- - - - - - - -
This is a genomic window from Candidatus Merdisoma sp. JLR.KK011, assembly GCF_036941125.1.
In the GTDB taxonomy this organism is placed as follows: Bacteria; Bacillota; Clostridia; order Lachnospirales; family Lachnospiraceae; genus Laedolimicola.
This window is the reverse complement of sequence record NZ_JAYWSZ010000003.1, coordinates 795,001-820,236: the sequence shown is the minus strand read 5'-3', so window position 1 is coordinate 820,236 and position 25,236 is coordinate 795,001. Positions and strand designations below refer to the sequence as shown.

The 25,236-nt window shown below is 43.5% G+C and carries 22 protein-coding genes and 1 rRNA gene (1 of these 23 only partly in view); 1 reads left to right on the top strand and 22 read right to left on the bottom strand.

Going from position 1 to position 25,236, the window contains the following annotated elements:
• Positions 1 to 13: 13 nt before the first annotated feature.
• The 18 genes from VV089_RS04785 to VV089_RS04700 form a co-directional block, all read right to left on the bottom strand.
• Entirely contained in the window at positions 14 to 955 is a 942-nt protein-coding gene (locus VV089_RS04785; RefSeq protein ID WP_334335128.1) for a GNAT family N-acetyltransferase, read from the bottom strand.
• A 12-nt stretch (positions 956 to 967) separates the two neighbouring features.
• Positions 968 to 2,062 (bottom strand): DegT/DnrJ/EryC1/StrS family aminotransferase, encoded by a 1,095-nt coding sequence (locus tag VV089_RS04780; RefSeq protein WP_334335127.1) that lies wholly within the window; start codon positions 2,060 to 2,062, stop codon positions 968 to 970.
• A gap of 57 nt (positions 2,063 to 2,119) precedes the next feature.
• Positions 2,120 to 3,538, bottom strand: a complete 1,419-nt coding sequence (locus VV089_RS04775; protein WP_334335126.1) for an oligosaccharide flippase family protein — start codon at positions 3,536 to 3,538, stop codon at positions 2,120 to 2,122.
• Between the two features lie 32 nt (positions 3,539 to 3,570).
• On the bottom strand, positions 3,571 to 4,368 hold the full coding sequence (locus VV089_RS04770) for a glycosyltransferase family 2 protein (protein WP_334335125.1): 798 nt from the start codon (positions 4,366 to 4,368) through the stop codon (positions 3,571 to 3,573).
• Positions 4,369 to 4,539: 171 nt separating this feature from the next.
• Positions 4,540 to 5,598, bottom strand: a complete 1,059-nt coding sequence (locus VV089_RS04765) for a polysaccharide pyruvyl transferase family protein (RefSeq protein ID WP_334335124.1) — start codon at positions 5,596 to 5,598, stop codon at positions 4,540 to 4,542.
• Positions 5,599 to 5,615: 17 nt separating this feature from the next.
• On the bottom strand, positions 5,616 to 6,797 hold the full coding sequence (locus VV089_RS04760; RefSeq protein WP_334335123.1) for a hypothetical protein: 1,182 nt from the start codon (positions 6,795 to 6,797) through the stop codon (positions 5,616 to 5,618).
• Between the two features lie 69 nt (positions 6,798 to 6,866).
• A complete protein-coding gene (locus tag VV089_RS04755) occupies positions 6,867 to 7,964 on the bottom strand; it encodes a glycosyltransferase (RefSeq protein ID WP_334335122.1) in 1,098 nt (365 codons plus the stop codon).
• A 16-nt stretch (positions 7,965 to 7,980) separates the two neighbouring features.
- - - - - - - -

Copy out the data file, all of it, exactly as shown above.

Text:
This is a genomic window from Candidatus Merdisoma sp. JLR.KK011, assembly GCF_036941125.1.
In the GTDB taxonomy this organism is placed as follows: Bacteria; Bacillota; Clostridia; order Lachnospirales; family Lachnospiraceae; genus Laedolimicola.
This window is the reverse complement of sequence record NZ_JAYWSZ010000003.1, coordinates 795,001-820,236: the sequence shown is the minus strand read 5'-3', so window position 1 is coordinate 820,236 and position 25,236 is coordinate 795,001. Positions and strand designations below refer to the sequence as shown.

The 25,236-nt window shown below is 43.5% G+C and carries 22 protein-coding genes and 1 rRNA gene (1 of these 23 only partly in view); 1 reads left to right on the top strand and 22 read right to left on the bottom strand.

Going from position 1 to position 25,236, the window contains the following annotated elements:
• Positions 1 to 13: 13 nt before the first annotated feature.
• The 18 genes from VV089_RS04785 to VV089_RS04700 form a co-directional block, all read right to left on the bottom strand.
• Entirely contained in the window at positions 14 to 955 is a 942-nt protein-coding gene (locus VV089_RS04785; RefSeq protein ID WP_334335128.1) for a GNAT family N-acetyltransferase, read from the bottom strand.
• A 12-nt stretch (positions 956 to 967) separates the two neighbouring features.
• Positions 968 to 2,062 (bottom strand): DegT/DnrJ/EryC1/StrS family aminotransferase, encoded by a 1,095-nt coding sequence (locus tag VV089_RS04780; RefSeq protein WP_334335127.1) that lies wholly within the window; start codon positions 2,060 to 2,062, stop codon positions 968 to 970.
• A gap of 57 nt (positions 2,063 to 2,119) precedes the next feature.
• Positions 2,120 to 3,538, bottom strand: a complete 1,419-nt coding sequence (locus VV089_RS04775; protein WP_334335126.1) for an oligosaccharide flippase family protein — start codon at positions 3,536 to 3,538, stop codon at positions 2,120 to 2,122.
• Between the two features lie 32 nt (positions 3,539 to 3,570).
• On the bottom strand, positions 3,571 to 4,368 hold the full coding sequence (locus VV089_RS04770) for a glycosyltransferase family 2 protein (protein WP_334335125.1): 798 nt from the start codon (positions 4,366 to 4,368) through the stop codon (positions 3,571 to 3,573).
• Positions 4,369 to 4,539: 171 nt separating this feature from the next.
• Positions 4,540 to 5,598, bottom strand: a complete 1,059-nt coding sequence (locus VV089_RS04765) for a polysaccharide pyruvyl transferase family protein (RefSeq protein ID WP_334335124.1) — start codon at positions 5,596 to 5,598, stop codon at positions 4,540 to 4,542.
• Positions 5,599 to 5,615: 17 nt separating this feature from the next.
• On the bottom strand, positions 5,616 to 6,797 hold the full coding sequence (locus VV089_RS04760; RefSeq protein WP_334335123.1) for a hypothetical protein: 1,182 nt from the start codon (positions 6,795 to 6,797) through the stop codon (positions 5,616 to 5,618).
• Between the two features lie 69 nt (positions 6,798 to 6,866).
• A complete protein-coding gene (locus tag VV089_RS04755) occupies positions 6,867 to 7,964 on the bottom strand; it encodes a glycosyltransferase (RefSeq protein ID WP_334335122.1) in 1,098 nt (365 codons plus the stop codon).
• A 16-nt stretch (positions 7,965 to 7,980) separates the two neighbouring features.